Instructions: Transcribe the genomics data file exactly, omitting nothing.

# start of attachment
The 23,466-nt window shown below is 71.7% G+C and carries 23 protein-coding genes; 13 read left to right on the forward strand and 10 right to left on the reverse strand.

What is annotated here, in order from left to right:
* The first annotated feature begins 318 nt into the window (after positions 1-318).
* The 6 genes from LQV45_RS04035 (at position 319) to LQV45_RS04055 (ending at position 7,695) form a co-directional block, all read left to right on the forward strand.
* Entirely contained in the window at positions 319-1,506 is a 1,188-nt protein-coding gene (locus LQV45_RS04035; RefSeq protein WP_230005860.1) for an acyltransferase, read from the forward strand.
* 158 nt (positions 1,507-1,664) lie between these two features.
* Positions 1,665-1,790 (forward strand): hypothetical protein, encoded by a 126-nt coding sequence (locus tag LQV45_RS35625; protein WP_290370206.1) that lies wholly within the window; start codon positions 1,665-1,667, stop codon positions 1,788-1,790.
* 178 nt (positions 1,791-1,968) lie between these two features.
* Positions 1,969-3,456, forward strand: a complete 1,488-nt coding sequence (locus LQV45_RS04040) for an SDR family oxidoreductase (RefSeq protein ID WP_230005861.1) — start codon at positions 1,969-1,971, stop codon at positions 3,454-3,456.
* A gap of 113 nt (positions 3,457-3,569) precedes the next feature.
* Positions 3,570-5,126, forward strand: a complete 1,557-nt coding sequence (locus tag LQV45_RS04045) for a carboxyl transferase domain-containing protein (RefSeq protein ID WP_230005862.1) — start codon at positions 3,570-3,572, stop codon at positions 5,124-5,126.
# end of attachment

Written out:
The 23,466-nt window shown below is 71.7% G+C and carries 23 protein-coding genes; 13 read left to right on the forward strand and 10 right to left on the reverse strand.

What is annotated here, in order from left to right:
* The first annotated feature begins 318 nt into the window (after positions 1-318).
* The 6 genes from LQV45_RS04035 (at position 319) to LQV45_RS04055 (ending at position 7,695) form a co-directional block, all read left to right on the forward strand.
* Entirely contained in the window at positions 319-1,506 is a 1,188-nt protein-coding gene (locus LQV45_RS04035; RefSeq protein WP_230005860.1) for an acyltransferase, read from the forward strand.
* 158 nt (positions 1,507-1,664) lie between these two features.
* Positions 1,665-1,790 (forward strand): hypothetical protein, encoded by a 126-nt coding sequence (locus tag LQV45_RS35625; protein WP_290370206.1) that lies wholly within the window; start codon positions 1,665-1,667, stop codon positions 1,788-1,790.
* 178 nt (positions 1,791-1,968) lie between these two features.
* Positions 1,969-3,456, forward strand: a complete 1,488-nt coding sequence (locus LQV45_RS04040) for an SDR family oxidoreductase (RefSeq protein ID WP_230005861.1) — start codon at positions 1,969-1,971, stop codon at positions 3,454-3,456.
* A gap of 113 nt (positions 3,457-3,569) precedes the next feature.
* Positions 3,570-5,126, forward strand: a complete 1,557-nt coding sequence (locus tag LQV45_RS04045) for a carboxyl transferase domain-containing protein (RefSeq protein ID WP_230005862.1) — start codon at positions 3,570-3,572, stop codon at positions 5,124-5,126.